We’ve had Bailey, our Yorkshire Terrier since she was just five weeks old. She was always been a spunky dog with a yappy bark to match. She’s not quite as spunky these days but she does still have that bark. She will be 13 this year and has been showing signs of aging. Did you know that you can help fight the effects of aging in your older dog?
This post is sponsored by Hill’s® Science Diet® and the BlogPaws® Pet Influencer Network™. I am being compensated for helping spread the word about the new Hill’s® Science Diet® Youthful Vitality pet food for cats and dogs over the age of 7, but Mama on a Green Mission only shares information we feel is relevant to our readers. Hill’s Pet Nutrition, Inc. is not responsible for the content of this article.
If you have an older dog you may have noticed the signs of aging. The effects of aging can creep up on older dogs slowly. With Bailey, we noticed she wasn’t moving as much and she was getting slower at going up and down the stairs. There have even been times she would whine at the bottom of the stairs at night because she wanted someone to carry her upstairs to bed. In recent months she’s also been very into her naps. Yes, all dogs sleep but there is a difference with napping in older dogs. She does a lot more of it these days. She’s had a stuffed bear toy since she was a baby. She’s played with that thing time and time again but we even noticed her playing slowed way down and the bear wasn’t nearly as exciting as it use to be.
About 7 months ago we moved into a new house with a lot more space for not only us but also for Bailey. Our new home has a larger yard for her to play in and the neighborhood overall is much more pet friendly. We thought she would be excited about these changes but we found that not to be the case as she we can just tell she’s really aging. Bailey does look forward to her morning and evening walks though. My husband takes such good care of Bailey and makes sure she gets her exercise in while I’m busy with the kids. We realize there are other things we can do, too. To help fight the effects of aging in our older dog, Hill’s® Science Diet® sent us their new Youthful Vitality pet food formula for small and toy breed dogs to review with Bailey.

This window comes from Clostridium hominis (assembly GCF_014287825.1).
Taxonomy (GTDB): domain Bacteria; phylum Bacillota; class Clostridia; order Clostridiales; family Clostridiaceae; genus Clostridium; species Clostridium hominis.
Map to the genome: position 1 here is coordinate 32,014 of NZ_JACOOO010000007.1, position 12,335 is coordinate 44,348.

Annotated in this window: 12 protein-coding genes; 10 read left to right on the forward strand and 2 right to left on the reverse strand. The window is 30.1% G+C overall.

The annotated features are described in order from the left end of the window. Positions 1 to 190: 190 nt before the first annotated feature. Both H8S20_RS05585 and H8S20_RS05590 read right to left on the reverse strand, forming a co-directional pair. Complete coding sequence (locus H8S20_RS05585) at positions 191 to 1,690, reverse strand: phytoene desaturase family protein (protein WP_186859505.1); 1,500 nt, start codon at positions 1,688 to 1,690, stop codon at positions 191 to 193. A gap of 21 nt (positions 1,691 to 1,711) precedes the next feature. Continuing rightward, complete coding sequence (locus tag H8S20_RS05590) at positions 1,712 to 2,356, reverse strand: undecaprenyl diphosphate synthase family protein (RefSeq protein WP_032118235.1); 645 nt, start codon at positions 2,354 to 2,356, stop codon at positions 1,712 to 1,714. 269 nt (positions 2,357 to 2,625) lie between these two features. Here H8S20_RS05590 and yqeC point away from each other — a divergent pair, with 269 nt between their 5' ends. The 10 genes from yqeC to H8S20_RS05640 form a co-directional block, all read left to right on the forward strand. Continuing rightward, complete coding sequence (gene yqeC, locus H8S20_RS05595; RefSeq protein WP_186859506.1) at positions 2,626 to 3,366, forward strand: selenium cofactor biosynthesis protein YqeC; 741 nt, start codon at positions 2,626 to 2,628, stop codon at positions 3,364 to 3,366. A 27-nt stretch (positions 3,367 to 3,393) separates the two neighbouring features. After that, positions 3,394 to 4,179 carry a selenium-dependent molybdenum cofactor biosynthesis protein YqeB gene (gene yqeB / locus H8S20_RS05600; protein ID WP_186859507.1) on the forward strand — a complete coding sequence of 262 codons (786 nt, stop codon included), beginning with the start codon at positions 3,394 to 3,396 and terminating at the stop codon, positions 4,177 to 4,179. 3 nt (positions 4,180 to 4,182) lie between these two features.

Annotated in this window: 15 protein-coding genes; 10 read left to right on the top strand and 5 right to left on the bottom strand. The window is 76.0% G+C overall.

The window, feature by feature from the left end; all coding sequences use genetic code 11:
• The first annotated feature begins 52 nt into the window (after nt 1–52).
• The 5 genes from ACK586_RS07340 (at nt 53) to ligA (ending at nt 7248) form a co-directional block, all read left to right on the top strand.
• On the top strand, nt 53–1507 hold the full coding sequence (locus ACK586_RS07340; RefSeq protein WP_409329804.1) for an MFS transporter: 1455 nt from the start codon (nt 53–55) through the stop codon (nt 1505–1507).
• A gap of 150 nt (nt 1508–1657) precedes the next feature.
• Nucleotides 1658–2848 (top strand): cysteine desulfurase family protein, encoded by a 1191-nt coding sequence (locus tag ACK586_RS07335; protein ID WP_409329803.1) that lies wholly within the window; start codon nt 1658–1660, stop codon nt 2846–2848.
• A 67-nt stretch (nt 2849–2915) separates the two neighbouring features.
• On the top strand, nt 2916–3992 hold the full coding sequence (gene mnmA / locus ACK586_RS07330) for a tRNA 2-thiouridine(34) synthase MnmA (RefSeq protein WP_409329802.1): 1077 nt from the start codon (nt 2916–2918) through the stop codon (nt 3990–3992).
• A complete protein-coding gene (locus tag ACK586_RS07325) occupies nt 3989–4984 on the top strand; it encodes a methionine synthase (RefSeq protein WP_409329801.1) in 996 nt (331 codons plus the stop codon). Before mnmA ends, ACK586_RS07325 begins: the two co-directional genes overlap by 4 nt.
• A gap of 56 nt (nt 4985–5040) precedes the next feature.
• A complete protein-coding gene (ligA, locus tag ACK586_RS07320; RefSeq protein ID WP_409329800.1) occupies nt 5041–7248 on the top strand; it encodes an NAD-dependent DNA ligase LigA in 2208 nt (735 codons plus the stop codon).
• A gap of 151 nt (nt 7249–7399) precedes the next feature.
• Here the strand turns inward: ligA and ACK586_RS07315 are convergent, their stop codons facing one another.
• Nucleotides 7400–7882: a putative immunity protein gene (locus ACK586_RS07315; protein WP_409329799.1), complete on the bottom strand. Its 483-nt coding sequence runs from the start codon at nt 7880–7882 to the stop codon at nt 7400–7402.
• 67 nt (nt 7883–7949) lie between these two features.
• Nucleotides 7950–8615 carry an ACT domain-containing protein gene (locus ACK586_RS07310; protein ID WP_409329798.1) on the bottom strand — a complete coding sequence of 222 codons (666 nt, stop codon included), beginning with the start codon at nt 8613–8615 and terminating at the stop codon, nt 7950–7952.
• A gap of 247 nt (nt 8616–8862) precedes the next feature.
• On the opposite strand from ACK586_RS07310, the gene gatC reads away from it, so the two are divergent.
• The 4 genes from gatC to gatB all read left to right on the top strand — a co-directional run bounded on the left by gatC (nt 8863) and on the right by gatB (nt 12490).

Hill’s® Science Diet® provided us with the instructions needed to switch Bailey’s food as you want to make sure the transition is gradual. The first two days we switched out 25% of her food with the Hill’s® Science Diet® Youthful Vitality. On days 3 and 4 we replaced 50% of the food with the new Youthful Vitality. On days 5 and 6 it was 3/4 cup (75%) and on day 7 and every day since she’s been on 100% Hill’s® Science Diet® Youthful Vitality. We made this change approximately 8 weeks ago.
We did notice a few weeks ago that she was having difficulty with bowel movements. She was straining more than normal. We checked the Hill’s® Science Diet® website and they assured us that our older dog, like many others, may have special digestive needs and a food with lower fat, phosphorus, protein and calories and increased fiber is ideal. Her issues lasted only about a week and she’s back to normal now when it comes to her stool so I don’t believe it was related to the food.
Overall we’ve seen a difference in her activity levels and her interaction with our family. Her special bear is getting played with more and she’s even more excited about going on her walks (jumps around when she sees the leash come out) and playing in the yard. The napping is still happening often, but with an older dog I think that is to be expected. We are thrilled to see her playing again. It’s refreshing!
The Hill’s® Science Diet® Youthful Vitality for small and toy breed dogs is what we’ll be using from here on out. We’ve been happy with the results of our trial and we like seeing Bailey have more energy and be a part of our family like she was when she was younger.
What do you do to help your older dog fight the effects of aging?
This is a sponsored conversation written by me on behalf of Hill’s® Science Diet® . The opinions and text are all mine.